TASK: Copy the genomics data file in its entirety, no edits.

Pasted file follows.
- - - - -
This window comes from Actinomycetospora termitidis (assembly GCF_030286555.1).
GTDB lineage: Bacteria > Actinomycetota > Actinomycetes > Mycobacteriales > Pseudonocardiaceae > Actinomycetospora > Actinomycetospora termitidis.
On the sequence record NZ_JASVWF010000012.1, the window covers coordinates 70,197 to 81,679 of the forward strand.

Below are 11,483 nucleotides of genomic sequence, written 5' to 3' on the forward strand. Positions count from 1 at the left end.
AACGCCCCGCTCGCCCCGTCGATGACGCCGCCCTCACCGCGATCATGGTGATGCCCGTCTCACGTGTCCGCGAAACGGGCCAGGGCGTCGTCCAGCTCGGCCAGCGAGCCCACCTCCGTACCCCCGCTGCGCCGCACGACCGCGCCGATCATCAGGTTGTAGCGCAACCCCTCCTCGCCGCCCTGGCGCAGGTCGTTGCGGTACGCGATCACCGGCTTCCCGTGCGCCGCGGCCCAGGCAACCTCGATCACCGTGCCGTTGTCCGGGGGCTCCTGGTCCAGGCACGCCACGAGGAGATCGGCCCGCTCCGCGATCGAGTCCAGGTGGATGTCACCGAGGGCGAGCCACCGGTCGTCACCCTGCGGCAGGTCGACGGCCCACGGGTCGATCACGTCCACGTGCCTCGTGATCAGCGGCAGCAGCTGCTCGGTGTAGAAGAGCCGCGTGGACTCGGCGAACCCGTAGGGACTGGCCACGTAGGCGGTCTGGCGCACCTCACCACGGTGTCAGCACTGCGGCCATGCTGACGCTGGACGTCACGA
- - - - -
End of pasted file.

This window comes from Actinomycetospora termitidis (assembly GCF_030286555.1).
GTDB lineage: Bacteria > Actinomycetota > Actinomycetes > Mycobacteriales > Pseudonocardiaceae > Actinomycetospora > Actinomycetospora termitidis.
On the sequence record NZ_JASVWF010000012.1, the window covers coordinates 70,197 to 81,679 of the forward strand.

Below are 11,483 nucleotides of genomic sequence, written 5' to 3' on the forward strand. Positions count from 1 at the left end.
AACGCCCCGCTCGCCCCGTCGATGACGCCGCCCTCACCGCGATCATGGTGATGCCCGTCTCACGTGTCCGCGAAACGGGCCAGGGCGTCGTCCAGCTCGGCCAGCGAGCCCACCTCCGTACCCCCGCTGCGCCGCACGACCGCGCCGATCATCAGGTTGTAGCGCAACCCCTCCTCGCCGCCCTGGCGCAGGTCGTTGCGGTACGCGATCACCGGCTTCCCGTGCGCCGCGGCCCAGGCAACCTCGATCACCGTGCCGTTGTCCGGGGGCTCCTGGTCCAGGCACGCCACGAGGAGATCGGCCCGCTCCGCGATCGAGTCCAGGTGGATGTCACCGAGGGCGAGCCACCGGTCGTCACCCTGCGGCAGGTCGACGGCCCACGGGTCGATCACGTCCACGTGCCTCGTGATCAGCGGCAGCAGCTGCTCGGTGTAGAAGAGCCGCGTGGACTCGGCGAACCCGTAGGGACTGGCCACGTAGGCGGTCTGGCGCACCTCACCACGGTGTCAGCACTGCGGCCATGCTGACGCTGGACGTCACGA